The name “Atsby” is a loose acronym for the place where nightlife as we know it was born:

The Assembly Theaters on Broadway in New York City.

The first of these concert saloons, the Melodeon, opened in 1859 and was quickly replicated by hundreds of others. Tended by show-stopping “waiter girls,” these theaters gave patrons a place to relax, drink and dance, and set a standard for entertaining that continues to be emulated by modern cocktail lounges, bars, and clubs. They offered piano men and lewd theater, talented dancers and drunken musicians, and more than a few waiter girls who, for some extra cash, might be amenable to discreetly joining you in a curtained alcove.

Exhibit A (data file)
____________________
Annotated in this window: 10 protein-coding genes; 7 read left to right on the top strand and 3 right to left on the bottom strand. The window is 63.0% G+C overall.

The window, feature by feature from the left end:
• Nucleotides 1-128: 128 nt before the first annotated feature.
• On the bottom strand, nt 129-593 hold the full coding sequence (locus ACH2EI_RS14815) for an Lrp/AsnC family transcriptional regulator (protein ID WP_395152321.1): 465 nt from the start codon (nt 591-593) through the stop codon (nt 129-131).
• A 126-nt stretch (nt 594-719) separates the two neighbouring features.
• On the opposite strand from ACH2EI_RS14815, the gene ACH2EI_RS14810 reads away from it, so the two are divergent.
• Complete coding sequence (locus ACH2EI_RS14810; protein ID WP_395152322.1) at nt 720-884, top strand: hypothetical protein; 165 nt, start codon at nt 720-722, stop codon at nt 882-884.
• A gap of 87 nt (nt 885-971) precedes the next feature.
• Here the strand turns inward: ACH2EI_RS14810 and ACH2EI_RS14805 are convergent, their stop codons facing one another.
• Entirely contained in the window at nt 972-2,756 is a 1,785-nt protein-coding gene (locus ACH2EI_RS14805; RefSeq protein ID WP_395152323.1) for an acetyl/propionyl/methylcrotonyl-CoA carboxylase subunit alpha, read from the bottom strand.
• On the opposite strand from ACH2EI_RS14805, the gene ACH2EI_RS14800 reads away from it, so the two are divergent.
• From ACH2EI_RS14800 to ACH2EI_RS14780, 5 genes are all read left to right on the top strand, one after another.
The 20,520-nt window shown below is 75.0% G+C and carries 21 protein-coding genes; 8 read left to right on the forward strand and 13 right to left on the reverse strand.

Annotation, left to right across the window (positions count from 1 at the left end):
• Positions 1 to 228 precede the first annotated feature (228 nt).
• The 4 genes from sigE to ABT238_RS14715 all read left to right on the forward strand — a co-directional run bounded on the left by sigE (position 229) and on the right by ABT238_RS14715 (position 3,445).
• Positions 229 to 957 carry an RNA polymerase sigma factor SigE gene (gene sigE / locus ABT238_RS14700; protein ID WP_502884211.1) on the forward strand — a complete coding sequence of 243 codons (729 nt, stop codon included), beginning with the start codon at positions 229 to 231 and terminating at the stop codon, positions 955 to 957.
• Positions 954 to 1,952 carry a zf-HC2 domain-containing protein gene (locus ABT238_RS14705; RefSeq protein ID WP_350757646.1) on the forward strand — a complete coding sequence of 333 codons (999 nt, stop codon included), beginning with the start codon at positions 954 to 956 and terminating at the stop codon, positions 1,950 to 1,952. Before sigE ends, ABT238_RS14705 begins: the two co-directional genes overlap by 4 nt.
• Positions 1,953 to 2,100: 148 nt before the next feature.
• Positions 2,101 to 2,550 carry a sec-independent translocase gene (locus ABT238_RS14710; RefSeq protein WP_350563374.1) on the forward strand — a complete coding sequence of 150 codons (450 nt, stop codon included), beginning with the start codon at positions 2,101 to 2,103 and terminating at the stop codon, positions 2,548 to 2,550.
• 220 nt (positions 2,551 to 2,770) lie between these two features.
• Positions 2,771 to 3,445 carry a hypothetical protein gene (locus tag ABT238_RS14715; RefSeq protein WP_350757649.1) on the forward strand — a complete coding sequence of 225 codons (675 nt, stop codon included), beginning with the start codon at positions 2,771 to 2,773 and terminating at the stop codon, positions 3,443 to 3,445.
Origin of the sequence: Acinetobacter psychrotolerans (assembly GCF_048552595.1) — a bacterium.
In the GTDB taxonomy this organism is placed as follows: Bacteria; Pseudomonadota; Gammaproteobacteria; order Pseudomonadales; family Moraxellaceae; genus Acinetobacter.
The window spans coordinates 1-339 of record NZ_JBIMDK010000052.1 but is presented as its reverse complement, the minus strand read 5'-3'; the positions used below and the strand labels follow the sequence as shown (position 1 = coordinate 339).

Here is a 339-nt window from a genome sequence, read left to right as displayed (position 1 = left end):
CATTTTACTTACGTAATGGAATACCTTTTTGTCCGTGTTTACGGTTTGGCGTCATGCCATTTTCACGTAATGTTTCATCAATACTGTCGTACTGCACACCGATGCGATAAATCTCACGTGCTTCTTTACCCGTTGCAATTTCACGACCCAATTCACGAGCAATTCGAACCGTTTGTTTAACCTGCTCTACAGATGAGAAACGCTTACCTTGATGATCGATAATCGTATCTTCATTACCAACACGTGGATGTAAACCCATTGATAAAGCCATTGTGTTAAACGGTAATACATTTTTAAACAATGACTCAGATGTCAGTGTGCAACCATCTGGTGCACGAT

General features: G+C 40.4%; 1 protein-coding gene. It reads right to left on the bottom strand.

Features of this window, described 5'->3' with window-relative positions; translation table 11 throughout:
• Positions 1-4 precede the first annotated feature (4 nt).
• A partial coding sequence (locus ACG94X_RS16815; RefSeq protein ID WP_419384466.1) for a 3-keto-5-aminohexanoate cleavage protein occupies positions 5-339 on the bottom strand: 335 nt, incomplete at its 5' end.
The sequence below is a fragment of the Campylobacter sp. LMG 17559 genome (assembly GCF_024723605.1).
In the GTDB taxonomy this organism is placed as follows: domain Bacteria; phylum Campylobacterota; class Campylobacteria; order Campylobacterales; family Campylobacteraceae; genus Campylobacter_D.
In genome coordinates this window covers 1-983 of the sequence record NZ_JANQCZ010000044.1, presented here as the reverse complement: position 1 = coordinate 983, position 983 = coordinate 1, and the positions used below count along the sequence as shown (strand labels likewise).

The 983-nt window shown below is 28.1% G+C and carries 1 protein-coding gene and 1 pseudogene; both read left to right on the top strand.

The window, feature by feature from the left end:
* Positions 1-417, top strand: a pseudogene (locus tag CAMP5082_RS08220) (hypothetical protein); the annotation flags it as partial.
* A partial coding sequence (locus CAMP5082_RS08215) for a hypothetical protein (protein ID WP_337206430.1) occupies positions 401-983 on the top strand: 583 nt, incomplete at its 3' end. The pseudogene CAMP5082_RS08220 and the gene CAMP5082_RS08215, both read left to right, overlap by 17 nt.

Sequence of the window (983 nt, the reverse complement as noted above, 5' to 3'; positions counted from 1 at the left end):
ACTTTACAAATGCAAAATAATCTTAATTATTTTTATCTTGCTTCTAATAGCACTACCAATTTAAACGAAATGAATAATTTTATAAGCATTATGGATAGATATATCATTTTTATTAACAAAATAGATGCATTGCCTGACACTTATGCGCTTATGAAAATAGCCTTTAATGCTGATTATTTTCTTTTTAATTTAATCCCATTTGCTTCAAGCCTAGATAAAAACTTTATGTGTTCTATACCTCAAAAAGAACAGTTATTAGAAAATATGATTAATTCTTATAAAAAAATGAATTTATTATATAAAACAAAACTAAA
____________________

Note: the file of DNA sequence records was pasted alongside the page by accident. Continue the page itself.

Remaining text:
The saloons along the Bowery were down and dirty; the ones on West Houston were the places to see and be seen. They turned Manhattan Island into the city we know.

Atsby pays homage to this very particular brand of nightlife — to the glamor and the dregs, to the sparkling and the dark. To last call at sunrise. To starting late and ending later.

To New York City.